Denver Assistant City Attorney David Broadwell has an agenda that’s over stepping policy makers. His advise is one sided and policy makers must think and not listen to him. They should seek alternatives for counsel elsewhere, but wait, they have to use available tax payer resources.
The following article by Jeremy P. Meyer was published in the Denver Post October 15, 2013:
The Denver City Council on Monday had a lengthy discussion but made no decisions about a proposed law that would make even the smell of pot coming from someone’s backyard illegal.
“This overreaches,” said Councilwoman Jeanne Robb, whose district includes Civic Center, which has been the center stage for issues around public marijuana consumption.
The park has been the site of a giveaway of marijuana joints during a political rally and the venue for annual April 20 events celebrating marijuana use in which hundreds of people openly light up.
Many believe the flagrant and open marijuana use in Civic Center led city leaders last week to draft a tough new ordinance that defines “open and public use.”
The governor’s marijuana task force failed to define public use and neither did the legislature, said Assistant City Attorney David Broadwell.
“We wanted to go ahead and seize our own destiny,” Broadwell said, later explaining the intent is to force people to be discreet about its use.
The ordinance, which is in a working draft form and still must pass out of committee before heading to the council for a full vote, defines “open” as being “in a manner that is unconcealed, undisguised or obvious, and is observable and perceptible through sight or smell to the public or to persons on neighboring properties.”
Broadwell said state and local laws routinely regulate behaviors on private property that affect people in neighboring properties when it relates to sight, sound and smell.
“This is the bread and butter of what government does,” he said.
Councilman Chris Nevitt, the council’s most vocal advocate for the marijuana industry, wrote the legislation. He said his motivation was to make sure the industry succeeds and doesn’t become an obvious problem for the city.
“We need to move with some care and caution so we don’t spark a backlash,” he said. “How do we balance the rights of an individual who wants to enjoy himself versus how that impacts his neighbor?”
The proposed ordinance would ban possession and outright display of marijuana in city parks as well as on the 16th Street Mall.
It would outlaw people smoking in their private residences if it could be seen from a public street. And it would make even smoking in the privacy of someone’s property illegal if the smell could be detected.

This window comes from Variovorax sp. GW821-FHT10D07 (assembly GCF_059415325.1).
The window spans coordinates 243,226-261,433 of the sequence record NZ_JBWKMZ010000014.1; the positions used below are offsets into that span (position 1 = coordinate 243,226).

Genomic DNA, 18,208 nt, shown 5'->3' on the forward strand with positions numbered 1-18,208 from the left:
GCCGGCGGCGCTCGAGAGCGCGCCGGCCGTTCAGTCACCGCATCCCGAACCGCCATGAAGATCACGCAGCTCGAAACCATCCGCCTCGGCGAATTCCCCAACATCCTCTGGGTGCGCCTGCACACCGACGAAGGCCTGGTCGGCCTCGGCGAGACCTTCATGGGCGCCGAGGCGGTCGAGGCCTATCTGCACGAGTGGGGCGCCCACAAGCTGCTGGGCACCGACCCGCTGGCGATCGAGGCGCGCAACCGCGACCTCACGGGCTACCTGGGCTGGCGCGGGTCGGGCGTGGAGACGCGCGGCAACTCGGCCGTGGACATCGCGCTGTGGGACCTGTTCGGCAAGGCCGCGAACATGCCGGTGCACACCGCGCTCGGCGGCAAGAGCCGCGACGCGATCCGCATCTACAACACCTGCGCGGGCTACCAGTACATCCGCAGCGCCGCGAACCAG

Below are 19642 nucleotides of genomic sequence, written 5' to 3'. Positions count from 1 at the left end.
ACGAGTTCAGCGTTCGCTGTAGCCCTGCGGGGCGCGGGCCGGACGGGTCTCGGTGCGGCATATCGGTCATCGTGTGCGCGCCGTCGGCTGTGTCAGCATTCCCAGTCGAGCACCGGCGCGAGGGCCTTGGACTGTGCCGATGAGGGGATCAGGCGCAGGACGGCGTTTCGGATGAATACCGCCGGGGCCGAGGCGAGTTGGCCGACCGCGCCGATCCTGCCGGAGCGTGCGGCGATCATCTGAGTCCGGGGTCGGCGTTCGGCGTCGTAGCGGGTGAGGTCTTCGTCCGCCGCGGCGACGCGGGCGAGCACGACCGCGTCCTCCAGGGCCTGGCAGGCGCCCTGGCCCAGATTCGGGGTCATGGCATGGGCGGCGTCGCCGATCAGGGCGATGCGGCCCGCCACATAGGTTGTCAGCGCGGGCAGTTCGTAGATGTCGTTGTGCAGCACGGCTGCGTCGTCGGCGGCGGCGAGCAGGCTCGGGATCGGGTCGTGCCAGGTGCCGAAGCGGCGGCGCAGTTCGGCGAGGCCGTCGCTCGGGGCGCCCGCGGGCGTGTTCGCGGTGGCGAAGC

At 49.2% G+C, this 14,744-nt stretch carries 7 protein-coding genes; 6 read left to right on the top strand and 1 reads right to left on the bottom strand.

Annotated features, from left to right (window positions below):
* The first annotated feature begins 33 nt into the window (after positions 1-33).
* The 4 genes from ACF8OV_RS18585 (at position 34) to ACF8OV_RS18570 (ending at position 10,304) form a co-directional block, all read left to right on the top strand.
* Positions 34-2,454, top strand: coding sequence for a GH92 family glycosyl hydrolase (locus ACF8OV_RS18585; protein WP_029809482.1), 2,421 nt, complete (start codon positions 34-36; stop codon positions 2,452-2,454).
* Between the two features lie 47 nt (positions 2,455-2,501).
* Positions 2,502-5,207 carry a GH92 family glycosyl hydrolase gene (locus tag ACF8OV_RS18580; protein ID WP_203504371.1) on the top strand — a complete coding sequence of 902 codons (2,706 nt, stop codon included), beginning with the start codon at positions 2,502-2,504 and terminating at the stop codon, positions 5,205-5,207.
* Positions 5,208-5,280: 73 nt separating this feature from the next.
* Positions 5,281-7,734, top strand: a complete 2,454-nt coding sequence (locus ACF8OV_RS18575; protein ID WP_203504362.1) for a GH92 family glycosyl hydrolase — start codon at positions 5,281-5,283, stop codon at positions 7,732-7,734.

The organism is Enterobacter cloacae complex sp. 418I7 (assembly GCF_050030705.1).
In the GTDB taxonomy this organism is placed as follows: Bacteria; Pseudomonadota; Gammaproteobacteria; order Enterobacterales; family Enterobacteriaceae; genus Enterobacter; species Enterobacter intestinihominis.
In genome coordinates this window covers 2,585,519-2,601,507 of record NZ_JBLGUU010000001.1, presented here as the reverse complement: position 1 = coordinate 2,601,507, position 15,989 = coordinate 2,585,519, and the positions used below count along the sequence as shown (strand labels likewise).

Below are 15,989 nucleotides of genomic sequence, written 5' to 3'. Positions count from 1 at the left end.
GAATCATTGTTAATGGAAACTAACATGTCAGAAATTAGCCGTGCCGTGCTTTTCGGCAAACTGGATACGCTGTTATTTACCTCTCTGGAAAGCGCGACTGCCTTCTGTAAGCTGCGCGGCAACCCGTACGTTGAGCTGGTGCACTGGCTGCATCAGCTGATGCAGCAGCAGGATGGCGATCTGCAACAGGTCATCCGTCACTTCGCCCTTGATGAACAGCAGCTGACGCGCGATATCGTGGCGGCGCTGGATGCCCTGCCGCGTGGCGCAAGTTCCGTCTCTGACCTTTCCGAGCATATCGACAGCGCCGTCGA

Broadwell said the city’s voters five times since 2000 have approved pro-marijuana initiatives that have always said lawful use would be done privately and discreetly.
“It would be used more discreetly and not in your face and be used in a more lower-profile way than alcohol,” he said.
Now, every type of alcohol except 3.2 percent alcohol beer is banned from parks and on the 16th Street Mall.
This ordinance would be the same, Broadwell said, who added that the proposed legislation is constitutional and could be defended in court.
“We are prepared to defend it if you go in that direction as policymakers,” he said.
But the bill is likely to change.
Several council members on Monday expressed their displeasure about the bill, specifically the part that would ban possession.
“I am concerned about the private possession when it is in my purse, pocket or house,” said Councilwoman Jeanne Faatz. “As long as it doesn’t offend someone else, that should be off limits.”
Councilwoman Robin Kniech said a possession ban could bring illegal search-and-seizure problems. “It’s a slope we don’t want to go down,” she said.
Councilman Paul Lopez said he doesn’t want to be in a park and smell marijuana. “But I don’t support someone looking in your window and saying, ‘Hey, that guy is smoking weed in his house,’ ” he said. “That is overreaching. You have to have some place where you can use it, and that should be in the privacy of your home.”
Council members also were told they could set the fines for the violations, which wouldn’t have to be the general city penalty of $999 or a year in jail.
Nevitt said police have been confused over what level of enforcement should be taken, since city voters in 2007 voted to make private use and possession the lowest law enforcement priority. Now, Colorado voters in 2012 legalized adult use and possession.
As Denver is the first city in the country to set rules around the retail sale of pot, the city’s business and civic leaders are worried about the perception that will bring. A recent event in which marijuana was openly consumed in Civic Center outraged Denver Mayor Michael Hancock and several council members.
In many ways, the ordinance’s wording that specifically designates the parks and the 16th Street Mall as areas of zero tolerance is a not-so-subtle way of giving police guidance of what to do when officers see open public consumption of marijuana.
Denver Police Chief Robert White will be at the next committee meeting to give his input on how his department will enforce the public consumption law.
Members from Smart Colorado spoke to the council, praising them for writing the legislation. Pro-marijuana groups also spoke, chiding the council for the legislation.
Jeremy P. Meyer: 303-954-1367, firstname.lastname@example.org or twitter.com/jpmeyerdpost